In a judgment, dated September 30, 2022, the Punjab and Haryana High Court ruled that Muslim girls of 15 years or more are allowed to marry the person of their choice of their free will and the marriage will be governed under Mohammedan Law. This was seen in the case of Javed vs State of Haryana and others and the case was presided over by Justice Vikas Bahl.
In the present case, the petitioner, Javed is 26 years old and the Muslim girl is 16 years of age. She ran from her house with the petitioner out of her own free will as she wishes to marry him. It was further submitted that both the petitioner and the girl belong to Muslim religion and they performed nikah on July 27, 2022 at a mosque. Upon the complaint of her parents and contending that she is a minor and less than 18 years, she was taken to Ashiana Home.
The Punjab and Haryana High Court observed that the marriage of a Muslim girl continues to be governed by the personal law of Muslims and relied upon the Principles of Mohammedan Law by Sir Dinshah Fardunji Mulla. After considering the same, the Court ruled that 15 years is the age of puberty of a Muslim female, and on her willingness and consent, after attaining puberty (15 years of age), she can marry a person of her choice and such a marriage would not be void in terms of Section 12 of the Prohibition of Child Marriage Act 2006.
The marriage of a Muslim girl continues to be governed by the personal law of Muslims which holds:
- Every Mohammedan of sound mind, who has attained puberty may enter into a contract of marriage.
- Lunatics and minors who have not attained puberty may be validly contracted in marriage by their respective guardians.
- Marriage of a Mohammedan who is of sound mind and has attained puberty, is void if it is brought about without her consent.
Puberty is presumed, in the absence of evidence, on completion of the age of 15 years. (Article 251 in Mullas Principles Of Mahomedan Law, 19th Edition, by M Hidayatullah).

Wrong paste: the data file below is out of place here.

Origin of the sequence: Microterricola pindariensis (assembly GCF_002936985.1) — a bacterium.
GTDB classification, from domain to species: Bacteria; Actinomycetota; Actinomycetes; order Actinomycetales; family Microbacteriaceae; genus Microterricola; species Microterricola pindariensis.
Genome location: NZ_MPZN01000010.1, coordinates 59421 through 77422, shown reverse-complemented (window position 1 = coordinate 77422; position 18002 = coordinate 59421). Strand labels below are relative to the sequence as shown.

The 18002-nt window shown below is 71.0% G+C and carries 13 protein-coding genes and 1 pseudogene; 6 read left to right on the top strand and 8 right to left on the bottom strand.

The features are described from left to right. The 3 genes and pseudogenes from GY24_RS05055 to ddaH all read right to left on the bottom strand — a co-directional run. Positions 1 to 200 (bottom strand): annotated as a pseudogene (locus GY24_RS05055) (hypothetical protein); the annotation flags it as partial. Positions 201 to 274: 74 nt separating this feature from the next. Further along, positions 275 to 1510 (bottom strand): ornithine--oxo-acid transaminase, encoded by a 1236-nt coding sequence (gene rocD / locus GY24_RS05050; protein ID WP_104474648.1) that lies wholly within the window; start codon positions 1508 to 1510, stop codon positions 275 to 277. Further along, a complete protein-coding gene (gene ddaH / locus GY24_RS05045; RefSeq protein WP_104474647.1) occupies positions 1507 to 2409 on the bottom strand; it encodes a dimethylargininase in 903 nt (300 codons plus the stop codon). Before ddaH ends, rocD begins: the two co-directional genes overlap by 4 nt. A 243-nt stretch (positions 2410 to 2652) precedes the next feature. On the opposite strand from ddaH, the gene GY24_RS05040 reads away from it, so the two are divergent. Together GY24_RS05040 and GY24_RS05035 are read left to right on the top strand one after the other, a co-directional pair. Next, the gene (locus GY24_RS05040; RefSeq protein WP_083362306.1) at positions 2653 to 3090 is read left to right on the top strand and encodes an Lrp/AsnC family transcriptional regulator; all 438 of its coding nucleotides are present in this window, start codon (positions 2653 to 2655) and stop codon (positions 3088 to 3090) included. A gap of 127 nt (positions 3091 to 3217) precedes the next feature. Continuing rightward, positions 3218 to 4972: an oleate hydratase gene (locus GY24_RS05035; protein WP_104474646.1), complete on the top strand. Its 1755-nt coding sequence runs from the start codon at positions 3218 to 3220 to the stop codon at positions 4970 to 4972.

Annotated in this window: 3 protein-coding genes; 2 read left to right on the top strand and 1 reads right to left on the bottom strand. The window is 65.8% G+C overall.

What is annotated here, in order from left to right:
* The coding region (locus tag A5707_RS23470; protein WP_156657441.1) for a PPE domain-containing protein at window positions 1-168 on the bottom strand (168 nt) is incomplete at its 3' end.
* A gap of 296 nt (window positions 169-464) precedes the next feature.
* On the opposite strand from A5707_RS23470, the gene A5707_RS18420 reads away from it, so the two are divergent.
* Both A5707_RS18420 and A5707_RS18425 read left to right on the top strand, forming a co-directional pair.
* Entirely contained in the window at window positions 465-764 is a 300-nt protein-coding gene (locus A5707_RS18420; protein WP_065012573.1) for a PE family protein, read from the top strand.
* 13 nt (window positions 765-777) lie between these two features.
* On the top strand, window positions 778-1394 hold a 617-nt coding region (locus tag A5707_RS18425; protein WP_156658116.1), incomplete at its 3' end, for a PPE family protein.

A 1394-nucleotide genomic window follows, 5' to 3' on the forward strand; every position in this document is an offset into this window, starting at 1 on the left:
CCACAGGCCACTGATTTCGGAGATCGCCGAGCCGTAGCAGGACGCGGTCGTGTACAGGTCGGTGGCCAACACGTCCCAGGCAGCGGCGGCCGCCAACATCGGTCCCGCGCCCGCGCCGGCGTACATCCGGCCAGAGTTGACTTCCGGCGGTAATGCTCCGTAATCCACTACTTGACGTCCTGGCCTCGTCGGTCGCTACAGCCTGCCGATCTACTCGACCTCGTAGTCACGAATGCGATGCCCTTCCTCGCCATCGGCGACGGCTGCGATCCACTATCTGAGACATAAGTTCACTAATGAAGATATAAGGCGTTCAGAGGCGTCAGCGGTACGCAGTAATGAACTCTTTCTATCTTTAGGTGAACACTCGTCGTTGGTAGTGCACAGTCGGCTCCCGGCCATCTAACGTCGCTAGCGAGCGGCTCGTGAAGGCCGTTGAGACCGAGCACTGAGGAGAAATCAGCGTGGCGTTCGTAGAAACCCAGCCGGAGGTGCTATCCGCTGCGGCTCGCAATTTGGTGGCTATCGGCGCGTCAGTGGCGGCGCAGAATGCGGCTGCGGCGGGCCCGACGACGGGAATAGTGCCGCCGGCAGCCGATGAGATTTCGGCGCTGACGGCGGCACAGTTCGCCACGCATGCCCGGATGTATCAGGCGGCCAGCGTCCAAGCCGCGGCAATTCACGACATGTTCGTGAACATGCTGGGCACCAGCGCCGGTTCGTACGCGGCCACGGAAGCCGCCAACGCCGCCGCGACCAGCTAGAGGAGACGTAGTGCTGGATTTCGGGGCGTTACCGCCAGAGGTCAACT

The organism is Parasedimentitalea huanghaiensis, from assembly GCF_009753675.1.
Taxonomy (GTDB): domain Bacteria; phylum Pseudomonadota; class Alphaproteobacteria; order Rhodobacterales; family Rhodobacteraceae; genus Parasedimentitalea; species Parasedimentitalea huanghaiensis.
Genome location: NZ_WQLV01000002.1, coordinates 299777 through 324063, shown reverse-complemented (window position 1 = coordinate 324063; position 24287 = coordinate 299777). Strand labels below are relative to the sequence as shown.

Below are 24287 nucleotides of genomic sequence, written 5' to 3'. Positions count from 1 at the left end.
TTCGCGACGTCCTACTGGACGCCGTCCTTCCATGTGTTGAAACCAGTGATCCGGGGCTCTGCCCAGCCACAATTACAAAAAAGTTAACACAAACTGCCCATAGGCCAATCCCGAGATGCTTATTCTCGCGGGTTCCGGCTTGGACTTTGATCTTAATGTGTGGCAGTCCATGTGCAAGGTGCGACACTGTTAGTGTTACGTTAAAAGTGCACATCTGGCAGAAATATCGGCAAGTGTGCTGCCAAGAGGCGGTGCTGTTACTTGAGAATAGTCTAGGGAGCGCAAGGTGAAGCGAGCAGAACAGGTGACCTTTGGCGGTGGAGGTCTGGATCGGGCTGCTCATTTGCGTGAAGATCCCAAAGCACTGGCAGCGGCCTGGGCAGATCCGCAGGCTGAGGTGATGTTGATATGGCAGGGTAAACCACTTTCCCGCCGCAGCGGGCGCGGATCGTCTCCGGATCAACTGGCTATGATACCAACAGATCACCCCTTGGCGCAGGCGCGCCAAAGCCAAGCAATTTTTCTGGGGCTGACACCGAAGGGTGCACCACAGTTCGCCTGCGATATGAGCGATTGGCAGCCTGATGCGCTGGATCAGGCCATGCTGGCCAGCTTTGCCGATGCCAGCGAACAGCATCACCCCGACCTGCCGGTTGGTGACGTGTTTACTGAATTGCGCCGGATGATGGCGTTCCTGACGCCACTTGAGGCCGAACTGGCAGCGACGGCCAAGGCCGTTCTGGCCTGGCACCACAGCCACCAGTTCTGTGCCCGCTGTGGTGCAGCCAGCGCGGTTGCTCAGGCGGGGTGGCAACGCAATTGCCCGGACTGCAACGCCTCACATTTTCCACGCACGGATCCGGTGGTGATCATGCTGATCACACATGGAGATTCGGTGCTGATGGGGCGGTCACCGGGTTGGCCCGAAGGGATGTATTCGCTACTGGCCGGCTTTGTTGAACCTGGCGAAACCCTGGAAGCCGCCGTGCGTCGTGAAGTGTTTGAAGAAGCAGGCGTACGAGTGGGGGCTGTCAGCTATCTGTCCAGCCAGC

All Muslims in India are governed by the Muslim Personal Law (Shariat) Application Act, 1937. This law deals with marriage, succession, inheritance and charities among Muslims. The Dissolution of Muslim Marriages Act, 1939 deals with the circumstances in which Muslim women can get divorce and the rights of Muslim women who have been divorced by their husbands and to provide for related matters. These laws are not applicable in Goa, where Goa civil code is applicable for all persons, irrespective of religion. These laws are not applicable to Muslims who are married under the Special Marriage Act, 1954.
In 2021, the centre introduced a Bill to increase the age of marriage for women and ensure harmony in the age limit across religions. The Minister for Women & Child Development, Smriti Irani, had introduced the Prohibition of Child Marriage (Amendment) Bill, 2021 in the Lok Sabha. The Bill is aimed to increase the legal marriage age of women from 18 years to 21 years. The Bill also impacts amending personal laws governing the age of marriage such as the Prohibition of Child Marriage Act, 2006, Special Marriage Act, and personal laws such as the Hindu Marriage Act, 1955.
The Muslim personal law is an area where the courts have repeatedly had to intervene, as in the present case.
—By Adarsh Kumar and India Legal Bureau